Well, it’s a couple of weeks after the fact, but 2015 is here and it’s time to get back out and hike, stroll and meander around the desert in and around the Tucson Mountains again. Herein, a primer on possibly my favorite area around (if not exactly in) the Tucson Mountains, the McCain Loop in Tucson Mountain Park.
The McCain Loop
Approximate drive from downtown to trailheads:
Approximate length of trails:
various lengths, all under a mile
easy as key lime pie
lovely, evolving desert landscapes; incredible saguaros and other desert plant life; complete accessibility.
To get to the McCain Loop, travel west on Speedway until it turns onto Gates Pass Road, follow it over Gates Pass and down until it connects with Kinney Road. Turn right on Kinney Road (like you’re going to the Desert Museum) and travel roughly 2/3 mile, taking a left at the sign for McCain Loop; it also says ‘Gilbert Ray’ at the turn off. The Loop is approximately four miles long, and has 8 or 9 small turn offs where you can park. It winds up back at Kinney Road, north of the Desert Museum; you can either turn left and head towards Saguaro National Park West, or go right, past the Desert Museum and back towards Gates Pass Road or Ajo Highway.
This is not really a trail system per se, and there’s no major trails other than the Brown Mountain and Cougar Trails that we wrote up in the last column in 2014. But, this is one of the most singularly beautiful spots in Tucson Mountain Park, at least those that are easily accessible. The desert landscape here is unusually gorgeous, with thousands of healthy saguaros, barrel cactus and all of the other Sonoran plant life, a terrain that constantly evolves from one thing to another as you move through and across it, and great views of the Tucson Mountains to the east and Kitt Peak, Baboquivari and several other mountain ranges to the west and south. The sunset views here are spectacular.
There’s two ways to explore this area on foot; on trail or off. Most of the turn-offs on the Loop are on the left as you move around it from south to north; they all have small trails that lead off into the desert. None are very long, and most eventually peter out as they get further away from the parking areas. But you can spend several hours wandering around on these short trails, all roughly 1/2 mile apart. The terrain is generally quite flat, with the occasional wash cutting through, and a couple of gravel roads leading to who knows where. They are dense with all of the spectacular plant life native to the Sonoran Desert; needless to say, the opportunities for desert photography are endless.
I generally prefer to cross the road and head off into the desert off trail, although this has to be done carefully and with great respect for the desert itself. This is where the terrain and landscapes really shift and morph from one thing to another, every 100 yards or so bringing a new elevation, a new set of rocks or small hills to climb around on, all cut through with numerous washes and small crevices. In some areas the cactus and plant life are dense and nearly impenetrable; a few yards away everything opens up and it feels more like a savannah dotted with cactus. The terrain gets rougher and hillier as you go north, and you can see the back side of the Desert Museum towards the end of the Loop. Brown Mountain and the hills that follow it all the way to the Desert Museum are constantly to the east, the main body of the Tucson Mountains further to the east, across the unseen ribbon of Kinney Road.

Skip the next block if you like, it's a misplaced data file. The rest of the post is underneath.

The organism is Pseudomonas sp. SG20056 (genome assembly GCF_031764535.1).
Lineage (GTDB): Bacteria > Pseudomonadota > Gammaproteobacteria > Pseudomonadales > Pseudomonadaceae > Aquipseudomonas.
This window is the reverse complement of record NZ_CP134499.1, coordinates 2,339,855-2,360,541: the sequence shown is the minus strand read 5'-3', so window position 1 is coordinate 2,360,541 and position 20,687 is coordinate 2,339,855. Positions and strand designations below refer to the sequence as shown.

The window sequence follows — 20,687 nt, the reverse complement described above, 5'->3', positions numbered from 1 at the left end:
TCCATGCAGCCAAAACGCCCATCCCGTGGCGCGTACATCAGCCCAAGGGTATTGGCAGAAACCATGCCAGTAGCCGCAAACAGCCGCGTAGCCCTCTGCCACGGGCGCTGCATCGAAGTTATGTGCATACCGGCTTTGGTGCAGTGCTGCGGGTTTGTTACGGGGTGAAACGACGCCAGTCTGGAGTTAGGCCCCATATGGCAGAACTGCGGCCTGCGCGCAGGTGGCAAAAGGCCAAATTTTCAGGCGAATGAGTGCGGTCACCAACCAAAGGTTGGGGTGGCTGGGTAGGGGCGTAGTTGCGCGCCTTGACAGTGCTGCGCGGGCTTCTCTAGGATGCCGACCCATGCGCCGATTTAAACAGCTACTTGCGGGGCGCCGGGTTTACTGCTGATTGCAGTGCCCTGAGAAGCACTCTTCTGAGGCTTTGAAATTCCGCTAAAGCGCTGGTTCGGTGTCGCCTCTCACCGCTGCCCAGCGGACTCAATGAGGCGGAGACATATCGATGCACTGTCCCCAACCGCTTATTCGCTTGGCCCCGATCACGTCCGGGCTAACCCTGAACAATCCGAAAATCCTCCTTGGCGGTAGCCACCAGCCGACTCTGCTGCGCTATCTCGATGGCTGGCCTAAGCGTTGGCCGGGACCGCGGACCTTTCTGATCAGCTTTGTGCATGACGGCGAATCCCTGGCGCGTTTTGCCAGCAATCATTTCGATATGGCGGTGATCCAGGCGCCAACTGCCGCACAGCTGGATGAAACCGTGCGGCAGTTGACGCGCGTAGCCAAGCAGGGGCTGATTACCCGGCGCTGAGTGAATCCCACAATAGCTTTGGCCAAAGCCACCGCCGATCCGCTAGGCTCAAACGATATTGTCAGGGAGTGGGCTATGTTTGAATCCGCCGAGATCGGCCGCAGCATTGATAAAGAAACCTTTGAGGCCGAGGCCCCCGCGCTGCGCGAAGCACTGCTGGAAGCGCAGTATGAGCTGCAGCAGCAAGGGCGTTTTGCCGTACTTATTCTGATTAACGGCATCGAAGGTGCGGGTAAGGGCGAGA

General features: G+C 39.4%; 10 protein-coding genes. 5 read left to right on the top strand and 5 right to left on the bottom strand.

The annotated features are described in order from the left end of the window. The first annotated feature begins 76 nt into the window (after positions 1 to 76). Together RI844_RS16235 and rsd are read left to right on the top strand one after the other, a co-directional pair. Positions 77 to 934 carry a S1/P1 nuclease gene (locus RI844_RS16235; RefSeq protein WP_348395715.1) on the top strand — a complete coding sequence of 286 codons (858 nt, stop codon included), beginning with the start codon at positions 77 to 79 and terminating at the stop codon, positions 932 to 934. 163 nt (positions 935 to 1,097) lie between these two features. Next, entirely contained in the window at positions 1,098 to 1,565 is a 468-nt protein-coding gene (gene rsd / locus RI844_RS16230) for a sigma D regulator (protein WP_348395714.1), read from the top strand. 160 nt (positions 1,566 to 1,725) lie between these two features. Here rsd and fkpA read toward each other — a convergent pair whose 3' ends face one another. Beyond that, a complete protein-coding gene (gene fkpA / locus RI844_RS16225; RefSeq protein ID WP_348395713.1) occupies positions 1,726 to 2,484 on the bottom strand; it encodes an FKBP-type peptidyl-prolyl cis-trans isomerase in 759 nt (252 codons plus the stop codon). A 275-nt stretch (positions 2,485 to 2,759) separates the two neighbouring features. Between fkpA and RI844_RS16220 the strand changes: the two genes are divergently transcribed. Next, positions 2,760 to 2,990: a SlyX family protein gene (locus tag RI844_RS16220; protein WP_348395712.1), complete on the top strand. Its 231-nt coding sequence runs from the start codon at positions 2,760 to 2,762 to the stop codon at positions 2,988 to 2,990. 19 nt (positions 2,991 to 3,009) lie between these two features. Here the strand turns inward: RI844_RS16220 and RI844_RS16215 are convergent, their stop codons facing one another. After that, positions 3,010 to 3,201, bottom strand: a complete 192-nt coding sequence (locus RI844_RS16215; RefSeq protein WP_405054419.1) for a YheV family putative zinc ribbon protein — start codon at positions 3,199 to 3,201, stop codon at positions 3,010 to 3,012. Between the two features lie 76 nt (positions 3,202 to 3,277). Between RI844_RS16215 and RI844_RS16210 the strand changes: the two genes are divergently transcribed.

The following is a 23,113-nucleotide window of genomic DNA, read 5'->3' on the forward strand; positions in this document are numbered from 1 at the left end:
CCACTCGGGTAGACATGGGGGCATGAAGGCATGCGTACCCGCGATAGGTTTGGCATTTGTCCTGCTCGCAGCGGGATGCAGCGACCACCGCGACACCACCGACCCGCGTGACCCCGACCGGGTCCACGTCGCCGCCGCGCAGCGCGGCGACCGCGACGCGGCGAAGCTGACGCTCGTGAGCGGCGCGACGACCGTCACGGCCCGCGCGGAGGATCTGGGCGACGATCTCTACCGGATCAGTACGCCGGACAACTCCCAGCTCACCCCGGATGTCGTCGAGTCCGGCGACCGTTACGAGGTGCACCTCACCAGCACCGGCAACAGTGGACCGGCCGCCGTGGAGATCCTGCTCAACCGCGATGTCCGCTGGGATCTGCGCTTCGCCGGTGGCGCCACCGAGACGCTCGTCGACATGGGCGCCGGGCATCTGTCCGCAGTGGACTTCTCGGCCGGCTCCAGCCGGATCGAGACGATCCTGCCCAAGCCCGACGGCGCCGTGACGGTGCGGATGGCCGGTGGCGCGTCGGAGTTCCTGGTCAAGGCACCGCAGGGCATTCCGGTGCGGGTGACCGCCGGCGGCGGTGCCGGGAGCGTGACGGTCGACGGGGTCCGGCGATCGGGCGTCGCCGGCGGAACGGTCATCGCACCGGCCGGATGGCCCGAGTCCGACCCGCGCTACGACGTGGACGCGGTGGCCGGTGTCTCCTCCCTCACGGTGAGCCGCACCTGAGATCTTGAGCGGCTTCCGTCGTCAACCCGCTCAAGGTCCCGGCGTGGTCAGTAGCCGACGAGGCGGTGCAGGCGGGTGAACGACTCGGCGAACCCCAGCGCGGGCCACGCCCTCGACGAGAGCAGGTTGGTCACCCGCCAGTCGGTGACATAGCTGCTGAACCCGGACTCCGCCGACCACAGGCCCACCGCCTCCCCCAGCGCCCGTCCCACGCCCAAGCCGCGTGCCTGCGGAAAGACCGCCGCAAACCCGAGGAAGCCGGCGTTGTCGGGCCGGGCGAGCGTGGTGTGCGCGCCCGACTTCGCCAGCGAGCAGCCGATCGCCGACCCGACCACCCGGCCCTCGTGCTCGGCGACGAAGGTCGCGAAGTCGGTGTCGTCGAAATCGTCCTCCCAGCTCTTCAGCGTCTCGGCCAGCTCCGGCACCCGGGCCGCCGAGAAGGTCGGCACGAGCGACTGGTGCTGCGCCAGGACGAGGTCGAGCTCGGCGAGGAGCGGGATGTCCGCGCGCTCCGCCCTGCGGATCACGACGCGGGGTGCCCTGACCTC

I’m constantly surprised and amazed by what I see out here. The saguaros alone are an unending source of visual delight, every one unique and every one more or less like all the others, give or take an arm here or there; an endless variation on a common theme. Likewise all of the smaller cactus, trees, bushes, various grasses (not counting the evil buffelgrass) and everything else growing out of the desert floor. The sky, of course, is spectacular, the sunrises and sunsets legendary. There’s also an abundance of animal life here; in addition to the birds, jackrabbits, snakes, lizards, gila monsters, prairie dogs, javelinas and occasional bobcats, I see coyotes in mid-day perhaps every other time I’m on the Loop, generally around the road leading to the Gilbert Ray Campground.
the desert is both resilient and fragile. Although the plant life here is some of the hardiest and most adaptable on the planet, it’s still a delicate ecosystem, and ideally you want to leave no trace that you were ever there. It goes without saying that you don’t mess with the saguaros and the other living things in the desert (or leave any detritus behind), but the same can be said for the rocks, earth and everything else here. Watch where you are walking; rock and desert dirt are one thing, but the delicate, mossy-like weave of foliage that crusts over the desert floor at various places is absolutely not to be tread on.
Also, repeat from the last column: the area around the McCain Loop and Brown Mountain - and any of the trails close to the Desert Museum - are unusually populated with rattlesnakes. I’ve been told that this is because of leakage or run off from the underground irrigation/water system at the Desert Museum; the snakes are attracted to the water. Whether that’s actually true or not, a notably high number of the rattlesnakes I’ve seen while hiking in the Tucson Mountains are in the area around the Desert Museum.
More, later, again.
The Trail Hound